This week, Urban Engineers, the group behind the ambitious Rail Park project, announced that they’ve won the 2018 award for Outstanding Engineering Achievement from the Pennsylvania Society of Professional Engineers’ Philly Chapter. It’s the top award in a category that highlights the Philly area’s best projects that were engineered and/or built this year.
It’s a good way to close off a monumental 2018 for the project, which still has way to go before it completely wraps up.
City officials and engineers behind the Callowhill park celebrated the opening of its first phase this summer, nearly eight years after they first began discussing the project. The first phase is a quarter-mile stretch of public space that leads from Callowhill between 12th and 11th Streets, to the intersection of North Broad and Noble streets. When the remaining phases are completed, it will be a three-mile park that stretches up past the Parkway, to Girard and 31st streets.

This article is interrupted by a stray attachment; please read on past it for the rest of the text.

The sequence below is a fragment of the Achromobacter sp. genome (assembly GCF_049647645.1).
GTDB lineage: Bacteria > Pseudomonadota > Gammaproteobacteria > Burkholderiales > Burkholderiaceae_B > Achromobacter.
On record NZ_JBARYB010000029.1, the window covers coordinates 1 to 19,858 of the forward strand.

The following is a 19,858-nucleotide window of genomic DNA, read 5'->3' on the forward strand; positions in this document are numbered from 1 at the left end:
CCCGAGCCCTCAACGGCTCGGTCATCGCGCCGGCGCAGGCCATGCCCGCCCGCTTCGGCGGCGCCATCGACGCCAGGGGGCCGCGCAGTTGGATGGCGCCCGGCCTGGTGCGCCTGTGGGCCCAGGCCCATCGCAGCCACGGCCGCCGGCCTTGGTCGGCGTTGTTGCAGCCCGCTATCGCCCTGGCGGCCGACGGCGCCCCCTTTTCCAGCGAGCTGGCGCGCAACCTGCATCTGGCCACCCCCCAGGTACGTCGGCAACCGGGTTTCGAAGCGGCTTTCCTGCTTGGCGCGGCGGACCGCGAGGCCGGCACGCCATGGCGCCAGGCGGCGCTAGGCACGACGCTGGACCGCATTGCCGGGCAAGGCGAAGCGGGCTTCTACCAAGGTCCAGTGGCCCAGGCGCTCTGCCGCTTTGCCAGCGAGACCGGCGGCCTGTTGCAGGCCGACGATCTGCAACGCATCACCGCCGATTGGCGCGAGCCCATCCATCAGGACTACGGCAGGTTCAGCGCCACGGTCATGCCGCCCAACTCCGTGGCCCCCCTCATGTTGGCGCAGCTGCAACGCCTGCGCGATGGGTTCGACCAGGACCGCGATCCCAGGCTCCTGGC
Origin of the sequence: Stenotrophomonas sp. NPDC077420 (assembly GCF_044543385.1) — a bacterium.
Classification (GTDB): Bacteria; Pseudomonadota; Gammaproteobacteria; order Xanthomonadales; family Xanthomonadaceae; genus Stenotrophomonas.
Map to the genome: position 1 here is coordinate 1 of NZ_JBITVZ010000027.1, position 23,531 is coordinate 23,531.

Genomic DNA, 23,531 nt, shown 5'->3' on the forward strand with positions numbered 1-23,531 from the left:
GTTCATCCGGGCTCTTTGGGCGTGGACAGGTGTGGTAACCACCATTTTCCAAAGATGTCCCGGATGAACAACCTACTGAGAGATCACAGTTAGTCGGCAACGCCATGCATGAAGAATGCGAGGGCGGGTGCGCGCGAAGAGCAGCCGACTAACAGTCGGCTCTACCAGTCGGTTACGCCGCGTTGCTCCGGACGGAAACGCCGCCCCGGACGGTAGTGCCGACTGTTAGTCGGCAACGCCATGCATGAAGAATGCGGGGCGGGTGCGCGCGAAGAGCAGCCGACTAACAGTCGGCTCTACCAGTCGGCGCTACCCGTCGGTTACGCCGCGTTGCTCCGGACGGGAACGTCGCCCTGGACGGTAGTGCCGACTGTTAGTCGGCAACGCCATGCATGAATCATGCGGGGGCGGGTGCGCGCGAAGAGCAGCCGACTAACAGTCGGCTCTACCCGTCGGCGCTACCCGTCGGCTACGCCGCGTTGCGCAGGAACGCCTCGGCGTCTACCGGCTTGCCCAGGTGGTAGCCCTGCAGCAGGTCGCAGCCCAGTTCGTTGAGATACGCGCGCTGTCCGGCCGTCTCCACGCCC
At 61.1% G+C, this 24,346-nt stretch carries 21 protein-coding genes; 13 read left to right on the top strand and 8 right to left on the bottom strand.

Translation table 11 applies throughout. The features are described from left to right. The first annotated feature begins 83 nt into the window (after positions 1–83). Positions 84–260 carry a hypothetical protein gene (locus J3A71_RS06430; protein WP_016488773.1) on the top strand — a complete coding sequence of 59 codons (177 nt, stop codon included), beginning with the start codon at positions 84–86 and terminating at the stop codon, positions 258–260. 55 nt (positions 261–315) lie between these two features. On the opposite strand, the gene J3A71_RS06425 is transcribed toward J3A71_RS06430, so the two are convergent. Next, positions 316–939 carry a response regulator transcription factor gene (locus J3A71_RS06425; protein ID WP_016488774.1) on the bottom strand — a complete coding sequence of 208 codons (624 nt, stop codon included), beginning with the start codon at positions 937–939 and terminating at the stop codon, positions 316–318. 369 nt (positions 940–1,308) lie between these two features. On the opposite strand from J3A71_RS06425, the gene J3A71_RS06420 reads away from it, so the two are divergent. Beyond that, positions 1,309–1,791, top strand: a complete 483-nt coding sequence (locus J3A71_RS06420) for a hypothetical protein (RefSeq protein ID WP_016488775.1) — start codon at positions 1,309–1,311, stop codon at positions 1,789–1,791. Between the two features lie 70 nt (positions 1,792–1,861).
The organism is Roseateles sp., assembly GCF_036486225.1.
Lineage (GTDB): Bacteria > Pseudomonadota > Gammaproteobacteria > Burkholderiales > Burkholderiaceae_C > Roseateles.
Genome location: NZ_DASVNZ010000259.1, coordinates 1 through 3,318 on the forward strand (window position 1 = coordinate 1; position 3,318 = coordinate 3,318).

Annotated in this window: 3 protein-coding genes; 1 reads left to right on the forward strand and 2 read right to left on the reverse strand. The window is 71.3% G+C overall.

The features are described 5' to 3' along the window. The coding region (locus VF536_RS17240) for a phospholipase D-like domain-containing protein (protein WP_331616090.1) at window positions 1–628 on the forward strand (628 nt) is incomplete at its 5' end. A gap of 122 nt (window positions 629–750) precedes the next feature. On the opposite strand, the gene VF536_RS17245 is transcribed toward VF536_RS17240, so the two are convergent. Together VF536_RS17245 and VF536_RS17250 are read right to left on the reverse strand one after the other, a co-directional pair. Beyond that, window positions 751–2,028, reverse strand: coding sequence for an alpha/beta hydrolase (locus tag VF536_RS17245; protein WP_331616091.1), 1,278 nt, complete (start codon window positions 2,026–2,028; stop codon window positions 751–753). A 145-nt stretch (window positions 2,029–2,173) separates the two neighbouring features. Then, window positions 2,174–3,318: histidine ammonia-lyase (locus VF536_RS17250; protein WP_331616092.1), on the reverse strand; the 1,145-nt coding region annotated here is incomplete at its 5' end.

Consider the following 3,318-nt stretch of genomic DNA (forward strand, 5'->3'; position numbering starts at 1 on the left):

It runs along the path of the abandoned, 19th-century Reading Viaduct rail line, and features several details reminiscent of the High Line in New York, with its own Philly twist. There are walking paths, landscaping, swinging benches, and views right into Center City.
“The park is a much needed green amenity to Center City’s northern edge,” Urban Engineers wrote in a statement on the award this week. “The park’s design was chosen to reflect the neighborhood’s industrial roots and repurpose the historic elements of the rail structure wherever possible.”
Original article by Anna Merriam for Philly Curbed. Featured photo by Joe Alfano.